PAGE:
“I think we might have a problem.” Abby looked up at the high-rise. “What do you know about the new whole-house system from Sterling Security?”
“The new one?” Kat raised her eyebrows, impressed. “It’s good. I mean…really good. A friend of mine’s dad designed it, and there’s really no way around it unless…” Kat let her voice trail off, and Abby must have read her mind.
“Somebody cuts the power,” Abby said, and Kat looked up at the too-dark building. “The authorities turned off all electricity to the building five minutes ago.”
“What about—” Kat started, but Abby was already shaking her head.
“Backup generators too.”
“That’s why they needed the hostages,” Kat said, and in spite of herself she had to smile. “That’s why they weren’t in a hurry. This had to be big and public and scary enough to get the cops to black out the whole building. It’s genius.” She suddenly remembered who she was speaking to. “I mean it’s awful. But it’s also kind of genius.”
Suddenly, the hostages made sense. It wasn’t a holdup, Kat realized. It was a diversion. It had a purpose. And purposes made Kat happy.
Abby smiled and never asked how a fifteen-year-old girl could be so good at doing very bad things. “They’re past the security system, Kat. And now they’re working on the safe.”
“Whose safe is it?”
“Have you ever heard of the Calloway Canary?”
“Is Mrs. Calloway in there?”
“She’s in the ballroom now,” Abby said. “With a fake necklace that our gunmen evidently knew was a fake, because they went straight for the safe.”
“So someone is slipping them inside information,” Kat said, and Abby nodded. “What do you know about the gunmen?”
“Not much. According to our source—”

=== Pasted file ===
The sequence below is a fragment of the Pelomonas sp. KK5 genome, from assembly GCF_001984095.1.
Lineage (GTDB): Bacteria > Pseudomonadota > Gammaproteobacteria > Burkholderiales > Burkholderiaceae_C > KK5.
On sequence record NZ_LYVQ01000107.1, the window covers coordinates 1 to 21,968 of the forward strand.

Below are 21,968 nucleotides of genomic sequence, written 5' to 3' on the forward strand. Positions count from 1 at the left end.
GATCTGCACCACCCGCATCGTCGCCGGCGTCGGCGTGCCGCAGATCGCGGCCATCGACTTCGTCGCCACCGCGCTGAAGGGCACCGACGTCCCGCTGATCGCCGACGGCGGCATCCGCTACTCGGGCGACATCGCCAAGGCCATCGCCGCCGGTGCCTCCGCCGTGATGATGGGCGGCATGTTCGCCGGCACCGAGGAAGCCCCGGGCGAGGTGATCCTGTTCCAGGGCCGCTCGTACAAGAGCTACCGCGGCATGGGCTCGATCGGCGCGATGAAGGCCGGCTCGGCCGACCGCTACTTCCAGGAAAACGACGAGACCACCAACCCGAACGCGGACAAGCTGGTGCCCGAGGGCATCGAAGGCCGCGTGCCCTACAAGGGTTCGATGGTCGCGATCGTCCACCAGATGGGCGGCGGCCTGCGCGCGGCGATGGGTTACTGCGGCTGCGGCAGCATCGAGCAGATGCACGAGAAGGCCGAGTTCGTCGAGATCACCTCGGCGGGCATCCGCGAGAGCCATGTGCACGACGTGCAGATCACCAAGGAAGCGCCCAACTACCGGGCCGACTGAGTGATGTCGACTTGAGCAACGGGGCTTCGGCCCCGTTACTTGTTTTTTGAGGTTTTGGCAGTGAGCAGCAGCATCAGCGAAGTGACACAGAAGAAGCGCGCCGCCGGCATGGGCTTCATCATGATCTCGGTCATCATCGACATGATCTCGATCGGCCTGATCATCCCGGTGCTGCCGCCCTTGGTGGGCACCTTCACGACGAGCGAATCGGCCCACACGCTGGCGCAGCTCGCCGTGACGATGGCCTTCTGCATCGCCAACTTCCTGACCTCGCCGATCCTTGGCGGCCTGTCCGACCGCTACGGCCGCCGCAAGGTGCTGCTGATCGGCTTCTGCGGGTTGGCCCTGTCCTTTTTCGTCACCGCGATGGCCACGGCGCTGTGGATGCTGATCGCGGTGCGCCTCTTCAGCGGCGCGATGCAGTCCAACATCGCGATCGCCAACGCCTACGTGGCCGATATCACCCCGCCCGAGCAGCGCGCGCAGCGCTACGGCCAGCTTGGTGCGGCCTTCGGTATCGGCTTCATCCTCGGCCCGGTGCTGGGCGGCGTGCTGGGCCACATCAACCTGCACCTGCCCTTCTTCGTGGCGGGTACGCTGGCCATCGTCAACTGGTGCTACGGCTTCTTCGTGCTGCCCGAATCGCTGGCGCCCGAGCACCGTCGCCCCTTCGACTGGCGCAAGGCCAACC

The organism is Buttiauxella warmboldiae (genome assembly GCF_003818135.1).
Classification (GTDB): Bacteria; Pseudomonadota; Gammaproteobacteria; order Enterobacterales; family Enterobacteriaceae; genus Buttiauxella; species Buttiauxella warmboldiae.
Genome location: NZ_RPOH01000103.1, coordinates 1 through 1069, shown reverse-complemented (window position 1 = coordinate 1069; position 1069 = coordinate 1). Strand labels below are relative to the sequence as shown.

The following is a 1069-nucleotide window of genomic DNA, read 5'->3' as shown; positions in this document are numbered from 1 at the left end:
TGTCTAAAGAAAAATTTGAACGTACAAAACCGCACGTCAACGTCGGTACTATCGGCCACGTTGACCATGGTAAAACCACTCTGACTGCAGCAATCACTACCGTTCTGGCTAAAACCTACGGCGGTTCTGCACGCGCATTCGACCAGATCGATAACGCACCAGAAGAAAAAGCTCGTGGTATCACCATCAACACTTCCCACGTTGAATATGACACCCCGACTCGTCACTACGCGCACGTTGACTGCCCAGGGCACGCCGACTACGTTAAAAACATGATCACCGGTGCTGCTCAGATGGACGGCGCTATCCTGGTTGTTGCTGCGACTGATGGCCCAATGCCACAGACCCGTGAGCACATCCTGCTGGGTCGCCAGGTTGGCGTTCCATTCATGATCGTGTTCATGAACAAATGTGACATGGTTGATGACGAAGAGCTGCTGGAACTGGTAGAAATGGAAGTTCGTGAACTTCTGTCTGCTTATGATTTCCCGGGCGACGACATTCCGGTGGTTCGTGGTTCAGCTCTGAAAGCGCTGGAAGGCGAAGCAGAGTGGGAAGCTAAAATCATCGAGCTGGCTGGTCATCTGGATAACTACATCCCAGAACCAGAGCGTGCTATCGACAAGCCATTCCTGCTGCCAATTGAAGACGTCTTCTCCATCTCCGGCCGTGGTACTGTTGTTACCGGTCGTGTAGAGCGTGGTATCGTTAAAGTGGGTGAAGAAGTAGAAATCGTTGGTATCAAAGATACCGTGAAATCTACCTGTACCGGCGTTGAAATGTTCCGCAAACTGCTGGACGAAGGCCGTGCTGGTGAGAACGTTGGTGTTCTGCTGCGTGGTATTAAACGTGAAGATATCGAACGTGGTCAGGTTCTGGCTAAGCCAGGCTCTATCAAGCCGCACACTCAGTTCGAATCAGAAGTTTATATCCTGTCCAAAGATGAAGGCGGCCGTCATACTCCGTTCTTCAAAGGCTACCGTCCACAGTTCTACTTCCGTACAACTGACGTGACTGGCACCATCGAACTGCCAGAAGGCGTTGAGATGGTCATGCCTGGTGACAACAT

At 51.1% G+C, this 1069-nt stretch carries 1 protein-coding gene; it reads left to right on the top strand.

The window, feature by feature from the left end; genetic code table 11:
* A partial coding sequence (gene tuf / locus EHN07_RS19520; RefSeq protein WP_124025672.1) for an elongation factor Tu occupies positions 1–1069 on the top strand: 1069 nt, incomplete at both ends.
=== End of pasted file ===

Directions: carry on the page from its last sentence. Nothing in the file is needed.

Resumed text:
“You mean Macey?” Kat asked, but Abby didn’t answer.
“They’re Eastern European, probably muscle for hire,” Abby said. “There’s some big boss we haven’t identified yet. Someone’s calling the shots, but these guys are just here to do a job.”
But Kat was shaking her head. “There isn’t any honor among thieves, Abby. Not among that kind, at least. And right now they’re trying to get into a safe they can’t crack while holding on to over a hundred people they no longer need.” Kat watched the woman’s eyes, her worried posture and hasty glances toward an empty balcony.
“What is it?” Kat asked. “What aren’t you telling me?”
“Kat, can you blast your way into that safe?”
“Technically, yes,” Kat started slowly. “But in a private residence with close quarters and utilities you’d have to be crazy to try.”
“So we can’t let them try.”
“No.” Kat shook her head. “We can’t.”
Then Abby seemed to remember that she was the adult and Kat was the teen, the civilian, because she patted the younger girl on the back and said, “You don’t need to worry about it, Kat. You’ve done enough.” She turned away.
But there was something inside of Kat that was alive, thinking, planning, knowing that it wasn’t over and it wasn’t okay—that there were codes to her world and her life and anyone who would pick up an automatic weapon and take a hundred hostages wasn’t going to live by them.
Whoever these men were, they were not members of the family, and that more than anything made Kat yell through the darkness, “Abby!” The woman turned, studying her, as Kat said, “There’s something else that I can do.”
“STOP PACING,” Hale said in the manner of someone who was used to giving orders. Sadly, Macey wasn’t used to taking them.